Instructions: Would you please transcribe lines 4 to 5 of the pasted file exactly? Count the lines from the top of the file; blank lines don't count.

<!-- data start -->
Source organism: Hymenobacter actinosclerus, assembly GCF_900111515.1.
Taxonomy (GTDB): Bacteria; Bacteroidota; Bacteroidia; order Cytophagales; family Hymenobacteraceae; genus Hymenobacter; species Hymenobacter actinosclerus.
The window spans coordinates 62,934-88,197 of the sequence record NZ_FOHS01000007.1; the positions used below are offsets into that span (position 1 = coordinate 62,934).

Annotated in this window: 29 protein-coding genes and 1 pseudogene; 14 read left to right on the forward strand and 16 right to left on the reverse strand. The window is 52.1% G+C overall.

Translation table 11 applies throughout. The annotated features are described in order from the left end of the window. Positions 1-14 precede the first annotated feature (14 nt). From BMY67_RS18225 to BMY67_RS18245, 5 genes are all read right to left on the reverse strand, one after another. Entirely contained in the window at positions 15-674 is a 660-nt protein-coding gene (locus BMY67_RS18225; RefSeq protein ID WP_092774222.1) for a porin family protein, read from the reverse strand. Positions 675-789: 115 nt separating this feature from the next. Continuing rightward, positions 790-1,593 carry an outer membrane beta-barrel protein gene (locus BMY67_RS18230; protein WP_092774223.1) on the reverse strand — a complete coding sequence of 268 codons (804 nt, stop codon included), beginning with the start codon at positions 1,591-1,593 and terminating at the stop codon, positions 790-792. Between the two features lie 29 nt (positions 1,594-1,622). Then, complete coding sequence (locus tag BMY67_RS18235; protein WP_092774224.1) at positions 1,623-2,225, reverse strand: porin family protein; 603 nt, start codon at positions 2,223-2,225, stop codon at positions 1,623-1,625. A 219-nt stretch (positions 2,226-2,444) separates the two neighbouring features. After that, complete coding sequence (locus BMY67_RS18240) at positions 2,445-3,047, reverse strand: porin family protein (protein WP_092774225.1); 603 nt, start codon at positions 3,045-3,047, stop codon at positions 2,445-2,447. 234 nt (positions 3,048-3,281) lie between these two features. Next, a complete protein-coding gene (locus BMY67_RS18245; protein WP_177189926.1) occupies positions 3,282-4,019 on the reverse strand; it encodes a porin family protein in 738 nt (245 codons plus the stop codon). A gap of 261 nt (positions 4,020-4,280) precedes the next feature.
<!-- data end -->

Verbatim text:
Annotated in this window: 29 protein-coding genes and 1 pseudogene; 14 read left to right on the forward strand and 16 right to left on the reverse strand. The window is 52.1% G+C overall.

Translation table 11 applies throughout. The annotated features are described in order from the left end of the window. Positions 1-14 precede the first annotated feature (14 nt). From BMY67_RS18225 to BMY67_RS18245, 5 genes are all read right to left on the reverse strand, one after another. Entirely contained in the window at positions 15-674 is a 660-nt protein-coding gene (locus BMY67_RS18225; RefSeq protein ID WP_092774222.1) for a porin family protein, read from the reverse strand. Positions 675-789: 115 nt separating this feature from the next. Continuing rightward, positions 790-1,593 carry an outer membrane beta-barrel protein gene (locus BMY67_RS18230; protein WP_092774223.1) on the reverse strand — a complete coding sequence of 268 codons (804 nt, stop codon included), beginning with the start codon at positions 1,591-1,593 and terminating at the stop codon, positions 790-792. Between the two features lie 29 nt (positions 1,594-1,622). Then, complete coding sequence (locus tag BMY67_RS18235; protein WP_092774224.1) at positions 1,623-2,225, reverse strand: porin family protein; 603 nt, start codon at positions 2,223-2,225, stop codon at positions 1,623-1,625. A 219-nt stretch (positions 2,226-2,444) separates the two neighbouring features. After that, complete coding sequence (locus BMY67_RS18240) at positions 2,445-3,047, reverse strand: porin family protein (protein WP_092774225.1); 603 nt, start codon at positions 3,045-3,047, stop codon at positions 2,445-2,447. 234 nt (positions 3,048-3,281) lie between these two features. Next, a complete protein-coding gene (locus BMY67_RS18245; protein WP_177189926.1) occupies positions 3,282-4,019 on the reverse strand; it encodes a porin family protein in 738 nt (245 codons plus the stop codon). A gap of 261 nt (positions 4,020-4,280) precedes the next feature.